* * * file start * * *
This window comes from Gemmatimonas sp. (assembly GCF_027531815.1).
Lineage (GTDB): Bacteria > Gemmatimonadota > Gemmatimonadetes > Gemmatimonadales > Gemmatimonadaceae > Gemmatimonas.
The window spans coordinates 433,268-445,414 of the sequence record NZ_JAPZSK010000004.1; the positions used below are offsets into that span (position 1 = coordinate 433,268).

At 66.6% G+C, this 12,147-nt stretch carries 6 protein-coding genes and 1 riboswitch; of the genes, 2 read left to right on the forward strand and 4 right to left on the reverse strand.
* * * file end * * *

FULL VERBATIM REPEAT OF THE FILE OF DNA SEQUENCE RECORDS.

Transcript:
This window comes from Gemmatimonas sp. (assembly GCF_027531815.1).
Lineage (GTDB): Bacteria > Gemmatimonadota > Gemmatimonadetes > Gemmatimonadales > Gemmatimonadaceae > Gemmatimonas.
The window spans coordinates 433,268-445,414 of the sequence record NZ_JAPZSK010000004.1; the positions used below are offsets into that span (position 1 = coordinate 433,268).

At 66.6% G+C, this 12,147-nt stretch carries 6 protein-coding genes and 1 riboswitch; of the genes, 2 read left to right on the forward strand and 4 right to left on the reverse strand.